November 29, 2005

Note: DMCA Rulemaking Exemptions Must Be Renewed Every Three Years

I was just talking to Jay Sulzberger (a Linux and Fair Use activist) about the upcoming DMCA Exemptions proceeding, where there's a rulemaking for special exemptions for the Digital Millennium Copyright Act's prohibition against (only) circumvention. He was interested in my thoughts regarding an idea of his, a broader, user-focused, security-based exemption, as illustrated by the issue of the infamous Sony "rootkit". I gave him some advice on drafting a proposal. The conversation then turned to what I planned to do - or not to do! - with the DMCA censorware exemption. I was surprised to learn that he did not realize that any DMCA rulemaking exemptions only last three years, and then have have to be re-argued all over again, from scratch. Per the Notice of inquiry:

There is a presumption that the Sec. 1201 prohibition will apply to any and all classes of works, including previously exempted classes, unless a new showing is made that an exemption is warranted. Final Reg. 2000, at 64558. Exemptions are reviewed de novo and prior exemptions will expire unless sufficient new evidence is presented in each rulemaking that the prohibition has or is likely to have an adverse effect on noninfringing uses. The facts and argument that supported an exemption during any given 3-year period may be insufficient within the context of the marketplace in a different 3-year period. Similarly, proposals that were not found to warrant an exemption in any particular rulemaking could find factual support in the context of another rulemaking.

This part of our conversation was disheartening to me, on many levels (n.b. he gave me his permission to write about it). Jay isn't a lawyer, but he's been an activist for many years, and in fact testified himself in the previous DMCA exemption proceedings. It was disheartening since my deep unhappiness is based on not wanting to go through that grinder all over again, with the prospect of an outcome even worse for me personally this time than last time. Abstractly, this strikes me as a thoroughly reasonable point of view (i.e., give all the stress and flaming I went through once, subjecting myself to it again, probably worse, is an unbearable burden). Now, when I explained to Jay about the expiration, and that I'd have to go through everything I went through before, plus whatever further attacks were heaped on me, he had a much better understanding of why I felt the way I did. But seeing how little this background was commonly understood, and so how likely I was to get even more negative reputation-points because people just didn't grasp the reasons - that was a very gloomy experience.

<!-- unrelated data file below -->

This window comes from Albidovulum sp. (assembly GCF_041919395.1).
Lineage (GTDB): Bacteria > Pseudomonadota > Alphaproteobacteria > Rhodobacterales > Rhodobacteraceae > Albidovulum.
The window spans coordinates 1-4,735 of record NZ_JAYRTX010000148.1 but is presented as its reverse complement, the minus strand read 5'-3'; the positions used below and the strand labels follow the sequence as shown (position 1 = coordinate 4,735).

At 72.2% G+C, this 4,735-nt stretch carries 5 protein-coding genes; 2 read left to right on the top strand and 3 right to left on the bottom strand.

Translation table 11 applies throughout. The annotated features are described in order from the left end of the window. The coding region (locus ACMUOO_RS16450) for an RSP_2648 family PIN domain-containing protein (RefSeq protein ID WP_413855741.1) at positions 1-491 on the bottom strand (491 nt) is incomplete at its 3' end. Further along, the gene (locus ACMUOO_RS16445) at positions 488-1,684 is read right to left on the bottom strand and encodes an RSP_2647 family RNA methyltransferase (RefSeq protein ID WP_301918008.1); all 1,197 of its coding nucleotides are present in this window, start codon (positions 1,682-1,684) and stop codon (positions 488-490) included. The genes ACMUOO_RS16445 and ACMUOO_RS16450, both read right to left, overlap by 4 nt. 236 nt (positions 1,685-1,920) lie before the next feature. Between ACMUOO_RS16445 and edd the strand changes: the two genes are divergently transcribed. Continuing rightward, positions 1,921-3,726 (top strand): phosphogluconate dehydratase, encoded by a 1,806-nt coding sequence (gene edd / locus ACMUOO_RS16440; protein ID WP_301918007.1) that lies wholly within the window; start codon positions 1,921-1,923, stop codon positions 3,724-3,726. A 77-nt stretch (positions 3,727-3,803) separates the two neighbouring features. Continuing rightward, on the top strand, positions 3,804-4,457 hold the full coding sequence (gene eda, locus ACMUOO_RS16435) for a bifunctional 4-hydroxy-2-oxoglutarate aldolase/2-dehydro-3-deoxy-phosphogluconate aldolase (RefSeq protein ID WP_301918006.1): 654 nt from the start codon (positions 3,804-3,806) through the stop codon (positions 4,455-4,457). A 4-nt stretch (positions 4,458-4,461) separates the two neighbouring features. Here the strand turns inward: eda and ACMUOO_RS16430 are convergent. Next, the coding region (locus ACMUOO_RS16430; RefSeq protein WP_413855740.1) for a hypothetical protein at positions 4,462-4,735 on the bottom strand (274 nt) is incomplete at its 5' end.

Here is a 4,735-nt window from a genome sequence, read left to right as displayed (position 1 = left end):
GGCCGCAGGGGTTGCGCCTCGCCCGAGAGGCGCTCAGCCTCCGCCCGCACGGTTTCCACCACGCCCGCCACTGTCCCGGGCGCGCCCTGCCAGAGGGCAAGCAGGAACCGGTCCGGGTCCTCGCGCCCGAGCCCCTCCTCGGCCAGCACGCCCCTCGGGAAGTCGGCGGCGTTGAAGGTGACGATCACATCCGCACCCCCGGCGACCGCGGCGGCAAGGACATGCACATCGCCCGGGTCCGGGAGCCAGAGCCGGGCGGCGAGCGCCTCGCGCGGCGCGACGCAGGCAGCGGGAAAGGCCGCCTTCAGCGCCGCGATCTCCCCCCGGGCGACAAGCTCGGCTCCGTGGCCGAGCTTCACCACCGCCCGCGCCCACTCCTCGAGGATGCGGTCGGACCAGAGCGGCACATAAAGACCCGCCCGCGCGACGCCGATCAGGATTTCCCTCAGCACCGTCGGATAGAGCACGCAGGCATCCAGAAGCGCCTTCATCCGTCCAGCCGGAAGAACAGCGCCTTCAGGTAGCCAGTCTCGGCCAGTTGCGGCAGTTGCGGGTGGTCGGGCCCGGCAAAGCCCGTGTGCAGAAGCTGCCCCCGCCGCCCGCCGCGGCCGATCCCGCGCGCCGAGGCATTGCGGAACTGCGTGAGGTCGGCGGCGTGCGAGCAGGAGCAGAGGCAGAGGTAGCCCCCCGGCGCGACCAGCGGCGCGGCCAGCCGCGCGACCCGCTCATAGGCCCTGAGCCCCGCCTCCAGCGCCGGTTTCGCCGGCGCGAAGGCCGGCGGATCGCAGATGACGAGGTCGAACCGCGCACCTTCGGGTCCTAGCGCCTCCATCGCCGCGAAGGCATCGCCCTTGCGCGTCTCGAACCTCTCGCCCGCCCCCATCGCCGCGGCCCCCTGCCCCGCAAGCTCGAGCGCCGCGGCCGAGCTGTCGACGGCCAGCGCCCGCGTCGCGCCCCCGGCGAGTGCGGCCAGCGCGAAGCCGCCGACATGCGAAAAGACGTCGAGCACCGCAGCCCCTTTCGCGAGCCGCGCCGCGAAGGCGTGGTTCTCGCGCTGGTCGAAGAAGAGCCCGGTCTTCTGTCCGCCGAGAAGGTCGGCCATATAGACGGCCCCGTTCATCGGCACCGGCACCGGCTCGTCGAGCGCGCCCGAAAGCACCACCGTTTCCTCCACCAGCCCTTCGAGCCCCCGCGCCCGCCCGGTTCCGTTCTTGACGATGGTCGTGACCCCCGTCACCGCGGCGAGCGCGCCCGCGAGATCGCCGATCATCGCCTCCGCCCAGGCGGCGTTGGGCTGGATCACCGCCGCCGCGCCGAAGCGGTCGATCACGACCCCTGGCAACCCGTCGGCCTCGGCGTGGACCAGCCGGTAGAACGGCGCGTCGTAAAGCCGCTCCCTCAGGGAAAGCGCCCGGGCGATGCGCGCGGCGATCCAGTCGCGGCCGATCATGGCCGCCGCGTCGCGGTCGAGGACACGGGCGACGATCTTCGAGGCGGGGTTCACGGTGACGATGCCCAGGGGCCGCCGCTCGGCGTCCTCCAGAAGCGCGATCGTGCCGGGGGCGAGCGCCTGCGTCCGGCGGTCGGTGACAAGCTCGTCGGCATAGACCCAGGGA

By Seth Finkelstein | posted in activism | on November 29, 2005 11:59 PM (Infothought permalink)
Seth Finkelstein's Infothought blog (Wikipedia, Google, censorware, and an inside view of net-politics) - Syndicate site (subscribe, RSS)

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Hey, I already submitted a request for a security exemption and gave the rootkit as an example!

I followed the link from your blog, but I didn't see your guide, so I just followed Copyright Office instructions.

Posted by: Anonymous at November 30, 2005 01:36 PM